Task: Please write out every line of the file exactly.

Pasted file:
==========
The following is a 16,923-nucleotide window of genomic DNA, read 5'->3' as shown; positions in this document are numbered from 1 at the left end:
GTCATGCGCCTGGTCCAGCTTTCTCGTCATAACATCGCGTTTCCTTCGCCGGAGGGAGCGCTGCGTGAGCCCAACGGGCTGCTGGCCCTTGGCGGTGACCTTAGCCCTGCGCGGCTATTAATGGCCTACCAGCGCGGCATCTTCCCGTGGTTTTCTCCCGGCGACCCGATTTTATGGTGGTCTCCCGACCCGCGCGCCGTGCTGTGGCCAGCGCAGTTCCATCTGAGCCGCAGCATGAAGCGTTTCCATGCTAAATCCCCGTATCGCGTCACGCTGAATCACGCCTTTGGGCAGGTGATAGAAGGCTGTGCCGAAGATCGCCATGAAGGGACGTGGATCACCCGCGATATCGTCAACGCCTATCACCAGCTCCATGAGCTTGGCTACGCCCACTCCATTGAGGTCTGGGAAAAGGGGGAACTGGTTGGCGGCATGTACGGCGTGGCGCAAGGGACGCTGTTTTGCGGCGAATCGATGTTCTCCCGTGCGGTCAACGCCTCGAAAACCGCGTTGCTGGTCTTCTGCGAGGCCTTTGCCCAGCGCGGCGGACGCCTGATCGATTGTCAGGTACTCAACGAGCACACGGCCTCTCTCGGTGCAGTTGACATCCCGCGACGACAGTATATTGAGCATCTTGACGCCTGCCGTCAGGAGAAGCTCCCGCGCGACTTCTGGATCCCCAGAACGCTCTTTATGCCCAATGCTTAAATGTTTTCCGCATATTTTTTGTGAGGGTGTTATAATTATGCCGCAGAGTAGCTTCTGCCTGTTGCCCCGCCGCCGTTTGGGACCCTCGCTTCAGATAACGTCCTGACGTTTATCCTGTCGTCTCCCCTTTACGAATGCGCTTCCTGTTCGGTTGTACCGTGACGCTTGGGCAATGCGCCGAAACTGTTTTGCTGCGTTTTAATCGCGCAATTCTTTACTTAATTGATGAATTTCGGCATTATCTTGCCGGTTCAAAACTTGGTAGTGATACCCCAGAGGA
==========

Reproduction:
The following is a 16,923-nucleotide window of genomic DNA, read 5'->3' as shown; positions in this document are numbered from 1 at the left end:
GTCATGCGCCTGGTCCAGCTTTCTCGTCATAACATCGCGTTTCCTTCGCCGGAGGGAGCGCTGCGTGAGCCCAACGGGCTGCTGGCCCTTGGCGGTGACCTTAGCCCTGCGCGGCTATTAATGGCCTACCAGCGCGGCATCTTCCCGTGGTTTTCTCCCGGCGACCCGATTTTATGGTGGTCTCCCGACCCGCGCGCCGTGCTGTGGCCAGCGCAGTTCCATCTGAGCCGCAGCATGAAGCGTTTCCATGCTAAATCCCCGTATCGCGTCACGCTGAATCACGCCTTTGGGCAGGTGATAGAAGGCTGTGCCGAAGATCGCCATGAAGGGACGTGGATCACCCGCGATATCGTCAACGCCTATCACCAGCTCCATGAGCTTGGCTACGCCCACTCCATTGAGGTCTGGGAAAAGGGGGAACTGGTTGGCGGCATGTACGGCGTGGCGCAAGGGACGCTGTTTTGCGGCGAATCGATGTTCTCCCGTGCGGTCAACGCCTCGAAAACCGCGTTGCTGGTCTTCTGCGAGGCCTTTGCCCAGCGCGGCGGACGCCTGATCGATTGTCAGGTACTCAACGAGCACACGGCCTCTCTCGGTGCAGTTGACATCCCGCGACGACAGTATATTGAGCATCTTGACGCCTGCCGTCAGGAGAAGCTCCCGCGCGACTTCTGGATCCCCAGAACGCTCTTTATGCCCAATGCTTAAATGTTTTCCGCATATTTTTTGTGAGGGTGTTATAATTATGCCGCAGAGTAGCTTCTGCCTGTTGCCCCGCCGCCGTTTGGGACCCTCGCTTCAGATAACGTCCTGACGTTTATCCTGTCGTCTCCCCTTTACGAATGCGCTTCCTGTTCGGTTGTACCGTGACGCTTGGGCAATGCGCCGAAACTGTTTTGCTGCGTTTTAATCGCGCAATTCTTTACTTAATTGATGAATTTCGGCATTATCTTGCCGGTTCAAAACTTGGTAGTGATACCCCAGAGGA